Between Oct. 5 and Oct. 22, the KCBT December wheat contract price increased about 90 cents. In the October USDA Wheat Supply and Demand report, the 2009-2010 marketing year ending stocks estimate was increased from 743 million bushels to 864 million — supply increased. During this time period, about the only increase in demand was Kansas City Board of Trade wheat futures contracts bought by index and hedge funds.
Some market analysts associate higher wheat and other grain prices with the decline in the value of the U.S. dollar. On July 1, the dollar index (value of the U.S. dollar compared to other major currencies) was about 81. On Oct. 5, the dollar index was about 77. By Oct. 22, the dollar index had declined to about 75.
While the dollar index was declining 4 points (81 to 77), the KCBT December wheat contract price declined $1.40 ($6 to $4.60). This makes it difficult to associate a two point dollar index decline (77 to 75) to a 90 cent increase in the KCBT December contract price.
Other factors that some analysts are associating with higher prices are delayed wheat planting and the delayed corn and soybean harvests. During the last few weeks, corn prices have increased about $1. Soybean prices have increased about $1.25.
Allendale, Inc. conducted research that showed that there were no significant reductions in corn or soybean production in past years because of delayed harvests. Significant can be interpreted as more than a few hundred thousand bushels. Allendale does predict that yields, quality and production will be slightly lower than expected a few weeks ago.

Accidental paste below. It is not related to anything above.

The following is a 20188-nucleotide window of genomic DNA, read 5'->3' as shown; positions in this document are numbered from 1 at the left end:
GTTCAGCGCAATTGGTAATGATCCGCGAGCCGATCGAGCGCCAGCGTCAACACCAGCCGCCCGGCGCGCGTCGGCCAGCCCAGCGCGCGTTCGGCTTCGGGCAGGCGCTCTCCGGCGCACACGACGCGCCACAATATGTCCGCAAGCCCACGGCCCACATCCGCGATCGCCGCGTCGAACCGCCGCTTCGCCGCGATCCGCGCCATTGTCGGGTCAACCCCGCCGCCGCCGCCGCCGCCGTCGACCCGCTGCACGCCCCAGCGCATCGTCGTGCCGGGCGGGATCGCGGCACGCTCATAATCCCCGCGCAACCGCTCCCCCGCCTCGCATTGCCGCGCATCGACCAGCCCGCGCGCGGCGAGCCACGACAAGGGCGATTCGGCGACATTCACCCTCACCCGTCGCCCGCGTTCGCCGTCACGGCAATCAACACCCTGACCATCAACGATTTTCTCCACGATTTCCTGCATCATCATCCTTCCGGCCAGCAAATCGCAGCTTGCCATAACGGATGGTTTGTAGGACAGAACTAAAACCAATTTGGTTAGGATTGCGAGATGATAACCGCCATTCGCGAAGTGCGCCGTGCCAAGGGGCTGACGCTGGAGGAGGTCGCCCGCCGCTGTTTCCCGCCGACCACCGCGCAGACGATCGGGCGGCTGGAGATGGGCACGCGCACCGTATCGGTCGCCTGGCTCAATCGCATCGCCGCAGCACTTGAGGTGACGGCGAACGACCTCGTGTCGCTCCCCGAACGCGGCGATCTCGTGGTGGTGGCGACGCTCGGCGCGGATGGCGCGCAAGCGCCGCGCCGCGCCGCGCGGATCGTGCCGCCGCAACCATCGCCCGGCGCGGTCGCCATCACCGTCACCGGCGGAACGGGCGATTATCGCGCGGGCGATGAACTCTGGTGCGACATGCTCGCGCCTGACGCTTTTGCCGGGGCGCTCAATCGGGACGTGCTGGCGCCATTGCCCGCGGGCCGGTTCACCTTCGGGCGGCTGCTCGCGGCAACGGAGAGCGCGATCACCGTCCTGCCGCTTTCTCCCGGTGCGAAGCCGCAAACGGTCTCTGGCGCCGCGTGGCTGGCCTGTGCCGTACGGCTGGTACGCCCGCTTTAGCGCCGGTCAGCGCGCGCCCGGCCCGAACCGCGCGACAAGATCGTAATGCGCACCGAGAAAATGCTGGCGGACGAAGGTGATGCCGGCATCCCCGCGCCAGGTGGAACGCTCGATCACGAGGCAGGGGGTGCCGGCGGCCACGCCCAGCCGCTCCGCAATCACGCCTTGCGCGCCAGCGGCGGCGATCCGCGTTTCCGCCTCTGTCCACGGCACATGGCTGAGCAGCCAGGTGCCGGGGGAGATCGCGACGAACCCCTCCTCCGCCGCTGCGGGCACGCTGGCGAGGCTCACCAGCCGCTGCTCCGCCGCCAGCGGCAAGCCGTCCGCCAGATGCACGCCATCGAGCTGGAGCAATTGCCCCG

As for delayed wheat plantings impacting current wheat prices, U.S. and world wheat stocks are such that a few million acres reduction in wheat acres next year will have little impact on current wheat prices.
Nearly every analyst will agree that the lower value of the U.S. dollar, slightly lower corn production, and less planted wheat acres have had a positive impact on wheat prices. However, most analysts will also agree that, given above average stocks, the price impact has been small.
The rub is that wheat prices have increased almost $1 when stocks estimates have increased, and demand is below expectations.
In the October USDA Supply and Demand report, the 2009-2010 wheat marketing year ending stocks estimate was increased to 864 million bushels. This is up from 743 million bushels in the September report.
Wheat exports sales are have been below USDA predictions. For the 2008-2009 marketing year, 1.015 billion bushels of wheat were exported. At this time last year, 67 percent (676 million bushels) had been sold for export.
The USDA projects 2009-2010 wheat marketing year exports to be 900 million bushels, 115 million bushels (11 percent) less than last year. As of this writing, 52 percent of the 900 million bushels (464 million bushels) have been sold for export. Total wheat exports sales are 31 percent lower than last year.
Hard red winter wheat export sales are 51 percent less than last year. Export demand may not explain why wheat prices have increased.
An explanation that may make the most sense is fund buying. Reports indicate that the index and hedge funds have been buying commodities. Not only have CBT corn and KCBT wheat contract prices increased about $1, crude oil prices have increased $14 and gold prices have increased $150.
Reports indicate that commodities may be an investment against inflation and some fund managers are transferring investment funds into commodities.
Agricultural producers that have wheat, corn, or other grains may want to take advantage of this opportunity to sell at prices higher than the supply and demand factors warrant. Staggering sales (dollar cost averaging) normally works well during uncertain times like those being experienced now.
Prices may still go higher. But if the funds sell out, prices for sure will decline.